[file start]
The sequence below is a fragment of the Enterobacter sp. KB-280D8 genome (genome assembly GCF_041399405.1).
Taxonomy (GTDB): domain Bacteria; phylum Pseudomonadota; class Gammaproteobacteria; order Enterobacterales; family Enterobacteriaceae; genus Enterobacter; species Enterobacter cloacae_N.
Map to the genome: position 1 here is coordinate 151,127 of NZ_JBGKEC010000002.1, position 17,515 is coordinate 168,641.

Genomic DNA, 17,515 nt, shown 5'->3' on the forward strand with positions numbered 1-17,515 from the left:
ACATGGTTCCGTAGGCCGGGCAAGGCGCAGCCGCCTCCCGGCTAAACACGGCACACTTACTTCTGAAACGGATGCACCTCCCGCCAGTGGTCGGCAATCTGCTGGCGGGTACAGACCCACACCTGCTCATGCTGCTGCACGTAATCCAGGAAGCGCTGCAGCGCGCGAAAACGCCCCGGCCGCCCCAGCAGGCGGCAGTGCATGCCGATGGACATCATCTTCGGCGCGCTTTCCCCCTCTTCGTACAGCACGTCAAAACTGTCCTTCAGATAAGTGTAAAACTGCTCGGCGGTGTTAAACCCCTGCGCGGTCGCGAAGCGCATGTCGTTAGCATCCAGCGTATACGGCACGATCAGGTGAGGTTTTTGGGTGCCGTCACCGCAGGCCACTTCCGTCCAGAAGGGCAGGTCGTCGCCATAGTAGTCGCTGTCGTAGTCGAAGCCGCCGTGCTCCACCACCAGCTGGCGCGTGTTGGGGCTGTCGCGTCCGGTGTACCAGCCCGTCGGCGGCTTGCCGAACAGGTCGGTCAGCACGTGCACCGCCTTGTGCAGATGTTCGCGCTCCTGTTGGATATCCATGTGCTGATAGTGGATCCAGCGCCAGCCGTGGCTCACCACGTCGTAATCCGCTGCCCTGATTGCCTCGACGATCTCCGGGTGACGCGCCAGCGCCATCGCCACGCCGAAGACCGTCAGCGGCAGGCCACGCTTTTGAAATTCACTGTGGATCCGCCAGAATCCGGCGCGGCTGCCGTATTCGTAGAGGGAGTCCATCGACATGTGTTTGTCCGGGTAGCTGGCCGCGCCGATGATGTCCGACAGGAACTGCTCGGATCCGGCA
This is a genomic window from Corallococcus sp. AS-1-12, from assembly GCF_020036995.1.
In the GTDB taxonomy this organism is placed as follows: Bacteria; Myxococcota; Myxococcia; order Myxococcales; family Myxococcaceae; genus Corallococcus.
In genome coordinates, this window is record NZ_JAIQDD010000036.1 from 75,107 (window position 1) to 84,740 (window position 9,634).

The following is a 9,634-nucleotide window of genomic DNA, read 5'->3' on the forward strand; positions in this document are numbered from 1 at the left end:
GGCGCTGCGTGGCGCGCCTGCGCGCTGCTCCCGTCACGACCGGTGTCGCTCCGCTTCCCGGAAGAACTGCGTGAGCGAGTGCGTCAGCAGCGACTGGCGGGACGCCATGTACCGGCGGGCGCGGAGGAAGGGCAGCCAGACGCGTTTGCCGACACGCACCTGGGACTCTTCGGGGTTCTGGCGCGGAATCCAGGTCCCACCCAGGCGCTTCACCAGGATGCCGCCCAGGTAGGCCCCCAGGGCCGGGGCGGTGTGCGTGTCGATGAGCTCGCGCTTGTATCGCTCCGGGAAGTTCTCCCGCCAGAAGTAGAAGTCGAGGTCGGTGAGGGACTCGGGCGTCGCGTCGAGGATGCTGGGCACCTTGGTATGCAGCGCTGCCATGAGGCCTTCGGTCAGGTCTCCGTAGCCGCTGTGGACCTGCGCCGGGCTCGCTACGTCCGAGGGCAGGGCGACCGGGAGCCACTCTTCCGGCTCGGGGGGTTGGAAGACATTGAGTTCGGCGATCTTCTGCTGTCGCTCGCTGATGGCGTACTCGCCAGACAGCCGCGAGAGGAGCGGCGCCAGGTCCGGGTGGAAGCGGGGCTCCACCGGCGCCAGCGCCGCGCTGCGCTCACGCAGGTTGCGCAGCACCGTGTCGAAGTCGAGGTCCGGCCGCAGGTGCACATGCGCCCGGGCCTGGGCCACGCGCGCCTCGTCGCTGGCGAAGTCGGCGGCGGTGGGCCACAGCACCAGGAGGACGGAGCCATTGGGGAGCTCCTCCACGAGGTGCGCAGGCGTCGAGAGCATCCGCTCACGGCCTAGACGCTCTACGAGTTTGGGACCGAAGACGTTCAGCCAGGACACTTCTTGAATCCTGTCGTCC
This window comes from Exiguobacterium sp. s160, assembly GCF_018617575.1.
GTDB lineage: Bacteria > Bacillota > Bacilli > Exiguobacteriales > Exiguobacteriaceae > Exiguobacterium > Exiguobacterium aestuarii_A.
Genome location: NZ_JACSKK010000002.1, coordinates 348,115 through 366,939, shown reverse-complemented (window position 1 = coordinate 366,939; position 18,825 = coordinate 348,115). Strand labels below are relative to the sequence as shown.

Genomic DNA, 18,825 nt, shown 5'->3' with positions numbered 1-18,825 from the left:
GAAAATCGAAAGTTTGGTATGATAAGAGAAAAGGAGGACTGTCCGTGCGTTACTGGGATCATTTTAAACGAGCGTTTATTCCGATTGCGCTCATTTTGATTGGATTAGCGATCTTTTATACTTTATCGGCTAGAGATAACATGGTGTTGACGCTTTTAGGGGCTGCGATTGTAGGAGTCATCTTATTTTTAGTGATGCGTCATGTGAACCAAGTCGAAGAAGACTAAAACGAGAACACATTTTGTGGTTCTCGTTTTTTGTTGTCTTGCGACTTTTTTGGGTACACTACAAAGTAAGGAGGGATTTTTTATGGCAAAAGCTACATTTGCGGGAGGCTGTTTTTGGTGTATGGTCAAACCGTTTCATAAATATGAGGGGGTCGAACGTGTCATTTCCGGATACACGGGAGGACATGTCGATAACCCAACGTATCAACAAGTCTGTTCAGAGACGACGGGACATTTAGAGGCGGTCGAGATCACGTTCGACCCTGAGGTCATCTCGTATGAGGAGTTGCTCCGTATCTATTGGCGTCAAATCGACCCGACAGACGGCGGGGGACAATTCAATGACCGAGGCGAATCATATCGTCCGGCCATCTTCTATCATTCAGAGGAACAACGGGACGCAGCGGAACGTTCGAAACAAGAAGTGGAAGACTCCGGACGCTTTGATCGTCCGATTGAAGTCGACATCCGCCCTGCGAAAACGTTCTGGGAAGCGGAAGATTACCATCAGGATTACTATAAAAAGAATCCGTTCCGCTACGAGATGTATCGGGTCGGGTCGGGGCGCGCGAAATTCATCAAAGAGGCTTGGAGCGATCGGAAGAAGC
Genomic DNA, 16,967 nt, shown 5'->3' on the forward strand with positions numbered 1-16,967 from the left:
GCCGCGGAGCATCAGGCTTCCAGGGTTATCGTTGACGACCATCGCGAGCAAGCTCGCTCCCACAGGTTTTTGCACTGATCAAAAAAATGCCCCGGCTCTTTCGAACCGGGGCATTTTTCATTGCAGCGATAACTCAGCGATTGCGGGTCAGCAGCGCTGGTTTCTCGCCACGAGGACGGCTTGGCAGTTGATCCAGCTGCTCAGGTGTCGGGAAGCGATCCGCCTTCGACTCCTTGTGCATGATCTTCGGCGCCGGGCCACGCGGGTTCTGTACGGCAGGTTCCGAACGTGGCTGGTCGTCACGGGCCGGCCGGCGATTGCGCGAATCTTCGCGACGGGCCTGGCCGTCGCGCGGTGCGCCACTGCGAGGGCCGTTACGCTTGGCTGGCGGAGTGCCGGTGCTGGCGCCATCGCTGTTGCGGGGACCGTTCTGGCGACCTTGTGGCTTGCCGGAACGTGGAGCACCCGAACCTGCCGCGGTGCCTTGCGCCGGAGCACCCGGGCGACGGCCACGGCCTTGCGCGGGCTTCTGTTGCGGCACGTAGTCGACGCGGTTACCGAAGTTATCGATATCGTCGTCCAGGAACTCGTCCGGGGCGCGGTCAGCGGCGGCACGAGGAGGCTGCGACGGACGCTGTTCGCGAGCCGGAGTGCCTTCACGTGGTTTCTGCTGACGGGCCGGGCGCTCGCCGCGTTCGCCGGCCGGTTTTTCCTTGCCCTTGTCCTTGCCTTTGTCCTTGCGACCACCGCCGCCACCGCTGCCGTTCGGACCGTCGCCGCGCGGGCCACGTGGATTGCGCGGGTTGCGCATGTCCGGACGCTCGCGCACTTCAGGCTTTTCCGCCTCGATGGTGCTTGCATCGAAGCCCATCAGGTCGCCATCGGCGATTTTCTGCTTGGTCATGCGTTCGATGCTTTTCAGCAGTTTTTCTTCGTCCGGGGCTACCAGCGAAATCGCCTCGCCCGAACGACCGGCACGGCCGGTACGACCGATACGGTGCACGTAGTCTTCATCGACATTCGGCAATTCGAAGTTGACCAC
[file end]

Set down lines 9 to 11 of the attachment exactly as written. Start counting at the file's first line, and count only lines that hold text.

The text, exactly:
The following is a 9,634-nucleotide window of genomic DNA, read 5'->3' on the forward strand; positions in this document are numbered from 1 at the left end:
GGCGCTGCGTGGCGCGCCTGCGCGCTGCTCCCGTCACGACCGGTGTCGCTCCGCTTCCCGGAAGAACTGCGTGAGCGAGTGCGTCAGCAGCGACTGGCGGGACGCCATGTACCGGCGGGCGCGGAGGAAGGGCAGCCAGACGCGTTTGCCGACACGCACCTGGGACTCTTCGGGGTTCTGGCGCGGAATCCAGGTCCCACCCAGGCGCTTCACCAGGATGCCGCCCAGGTAGGCCCCCAGGGCCGGGGCGGTGTGCGTGTCGATGAGCTCGCGCTTGTATCGCTCCGGGAAGTTCTCCCGCCAGAAGTAGAAGTCGAGGTCGGTGAGGGACTCGGGCGTCGCGTCGAGGATGCTGGGCACCTTGGTATGCAGCGCTGCCATGAGGCCTTCGGTCAGGTCTCCGTAGCCGCTGTGGACCTGCGCCGGGCTCGCTACGTCCGAGGGCAGGGCGACCGGGAGCCACTCTTCCGGCTCGGGGGGTTGGAAGACATTGAGTTCGGCGATCTTCTGCTGTCGCTCGCTGATGGCGTACTCGCCAGACAGCCGCGAGAGGAGCGGCGCCAGGTCCGGGTGGAAGCGGGGCTCCACCGGCGCCAGCGCCGCGCTGCGCTCACGCAGGTTGCGCAGCACCGTGTCGAAGTCGAGGTCCGGCCGCAGGTGCACATGCGCCCGGGCCTGGGCCACGCGCGCCTCGTCGCTGGCGAAGTCGGCGGCGGTGGGCCACAGCACCAGGAGGACGGAGCCATTGGGGAGCTCCTCCACGAGGTGCGCAGGCGTCGAGAGCATCCGCTCACGGCCTAGACGCTCTACGAGTTTGGGACCGAAGACGTTCAGCCAGGACACTTCTTGAATCCTGTCGTCC
This window comes from Exiguobacterium sp. s160, assembly GCF_018617575.1.